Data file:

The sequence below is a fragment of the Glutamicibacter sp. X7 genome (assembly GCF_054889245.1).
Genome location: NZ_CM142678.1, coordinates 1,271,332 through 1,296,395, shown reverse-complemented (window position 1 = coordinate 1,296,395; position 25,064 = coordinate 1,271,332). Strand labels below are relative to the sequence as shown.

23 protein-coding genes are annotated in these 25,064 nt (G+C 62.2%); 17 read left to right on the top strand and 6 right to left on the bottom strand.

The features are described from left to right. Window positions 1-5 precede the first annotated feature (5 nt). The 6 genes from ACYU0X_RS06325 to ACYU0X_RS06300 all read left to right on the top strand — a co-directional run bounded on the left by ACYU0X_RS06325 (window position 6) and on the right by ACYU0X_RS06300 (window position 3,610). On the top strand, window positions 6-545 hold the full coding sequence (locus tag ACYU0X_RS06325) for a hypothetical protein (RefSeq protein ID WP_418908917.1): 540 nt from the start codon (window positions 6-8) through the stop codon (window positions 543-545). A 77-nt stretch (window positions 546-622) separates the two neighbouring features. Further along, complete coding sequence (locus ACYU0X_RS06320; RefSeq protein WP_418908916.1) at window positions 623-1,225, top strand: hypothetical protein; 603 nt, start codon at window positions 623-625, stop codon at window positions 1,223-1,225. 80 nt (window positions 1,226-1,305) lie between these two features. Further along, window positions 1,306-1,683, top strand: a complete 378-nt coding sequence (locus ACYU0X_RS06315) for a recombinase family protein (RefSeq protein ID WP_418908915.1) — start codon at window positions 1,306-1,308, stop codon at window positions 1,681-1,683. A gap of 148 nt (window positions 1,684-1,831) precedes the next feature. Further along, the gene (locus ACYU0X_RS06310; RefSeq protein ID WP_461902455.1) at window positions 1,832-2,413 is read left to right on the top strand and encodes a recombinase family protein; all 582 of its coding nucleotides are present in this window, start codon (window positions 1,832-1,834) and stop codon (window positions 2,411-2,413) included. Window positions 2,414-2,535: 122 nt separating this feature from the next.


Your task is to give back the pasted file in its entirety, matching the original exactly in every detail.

The sequence below is a fragment of the Glutamicibacter sp. X7 genome (assembly GCF_054889245.1).
Genome location: NZ_CM142678.1, coordinates 1,271,332 through 1,296,395, shown reverse-complemented (window position 1 = coordinate 1,296,395; position 25,064 = coordinate 1,271,332). Strand labels below are relative to the sequence as shown.

23 protein-coding genes are annotated in these 25,064 nt (G+C 62.2%); 17 read left to right on the top strand and 6 right to left on the bottom strand.

The features are described from left to right. Window positions 1-5 precede the first annotated feature (5 nt). The 6 genes from ACYU0X_RS06325 to ACYU0X_RS06300 all read left to right on the top strand — a co-directional run bounded on the left by ACYU0X_RS06325 (window position 6) and on the right by ACYU0X_RS06300 (window position 3,610). On the top strand, window positions 6-545 hold the full coding sequence (locus tag ACYU0X_RS06325) for a hypothetical protein (RefSeq protein ID WP_418908917.1): 540 nt from the start codon (window positions 6-8) through the stop codon (window positions 543-545). A 77-nt stretch (window positions 546-622) separates the two neighbouring features. Further along, complete coding sequence (locus ACYU0X_RS06320; RefSeq protein WP_418908916.1) at window positions 623-1,225, top strand: hypothetical protein; 603 nt, start codon at window positions 623-625, stop codon at window positions 1,223-1,225. 80 nt (window positions 1,226-1,305) lie between these two features. Further along, window positions 1,306-1,683, top strand: a complete 378-nt coding sequence (locus ACYU0X_RS06315) for a recombinase family protein (RefSeq protein ID WP_418908915.1) — start codon at window positions 1,306-1,308, stop codon at window positions 1,681-1,683. A gap of 148 nt (window positions 1,684-1,831) precedes the next feature. Further along, the gene (locus ACYU0X_RS06310; RefSeq protein ID WP_461902455.1) at window positions 1,832-2,413 is read left to right on the top strand and encodes a recombinase family protein; all 582 of its coding nucleotides are present in this window, start codon (window positions 1,832-1,834) and stop codon (window positions 2,411-2,413) included. Window positions 2,414-2,535: 122 nt separating this feature from the next.